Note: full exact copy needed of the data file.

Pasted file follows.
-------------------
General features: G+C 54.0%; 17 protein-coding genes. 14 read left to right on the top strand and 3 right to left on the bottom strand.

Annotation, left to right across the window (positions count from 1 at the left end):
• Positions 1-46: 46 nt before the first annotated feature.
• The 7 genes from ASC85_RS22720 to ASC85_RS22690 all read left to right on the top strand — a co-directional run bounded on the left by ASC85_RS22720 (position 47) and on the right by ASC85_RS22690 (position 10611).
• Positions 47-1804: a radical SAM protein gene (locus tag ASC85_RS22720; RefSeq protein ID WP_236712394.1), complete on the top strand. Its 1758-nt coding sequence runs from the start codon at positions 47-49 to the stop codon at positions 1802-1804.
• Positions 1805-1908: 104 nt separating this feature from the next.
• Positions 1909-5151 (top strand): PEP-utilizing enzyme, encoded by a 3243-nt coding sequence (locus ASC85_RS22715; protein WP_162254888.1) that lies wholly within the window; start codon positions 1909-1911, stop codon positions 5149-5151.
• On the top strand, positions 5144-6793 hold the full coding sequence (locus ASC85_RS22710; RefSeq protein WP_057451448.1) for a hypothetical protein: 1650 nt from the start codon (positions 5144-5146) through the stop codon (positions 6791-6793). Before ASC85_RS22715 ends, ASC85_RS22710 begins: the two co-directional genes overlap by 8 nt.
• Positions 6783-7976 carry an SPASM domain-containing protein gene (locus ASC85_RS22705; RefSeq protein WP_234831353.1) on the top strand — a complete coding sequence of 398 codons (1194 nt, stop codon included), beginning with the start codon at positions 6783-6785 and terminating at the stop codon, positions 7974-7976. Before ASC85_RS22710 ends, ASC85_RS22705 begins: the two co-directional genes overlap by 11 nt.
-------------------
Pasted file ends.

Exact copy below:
General features: G+C 54.0%; 17 protein-coding genes. 14 read left to right on the top strand and 3 right to left on the bottom strand.

Annotation, left to right across the window (positions count from 1 at the left end):
• Positions 1-46: 46 nt before the first annotated feature.
• The 7 genes from ASC85_RS22720 to ASC85_RS22690 all read left to right on the top strand — a co-directional run bounded on the left by ASC85_RS22720 (position 47) and on the right by ASC85_RS22690 (position 10611).
• Positions 47-1804: a radical SAM protein gene (locus tag ASC85_RS22720; RefSeq protein ID WP_236712394.1), complete on the top strand. Its 1758-nt coding sequence runs from the start codon at positions 47-49 to the stop codon at positions 1802-1804.
• Positions 1805-1908: 104 nt separating this feature from the next.
• Positions 1909-5151 (top strand): PEP-utilizing enzyme, encoded by a 3243-nt coding sequence (locus ASC85_RS22715; protein WP_162254888.1) that lies wholly within the window; start codon positions 1909-1911, stop codon positions 5149-5151.
• On the top strand, positions 5144-6793 hold the full coding sequence (locus ASC85_RS22710; RefSeq protein WP_057451448.1) for a hypothetical protein: 1650 nt from the start codon (positions 5144-5146) through the stop codon (positions 6791-6793). Before ASC85_RS22715 ends, ASC85_RS22710 begins: the two co-directional genes overlap by 8 nt.
• Positions 6783-7976 carry an SPASM domain-containing protein gene (locus ASC85_RS22705; RefSeq protein WP_234831353.1) on the top strand — a complete coding sequence of 398 codons (1194 nt, stop codon included), beginning with the start codon at positions 6783-6785 and terminating at the stop codon, positions 7974-7976. Before ASC85_RS22710 ends, ASC85_RS22705 begins: the two co-directional genes overlap by 11 nt.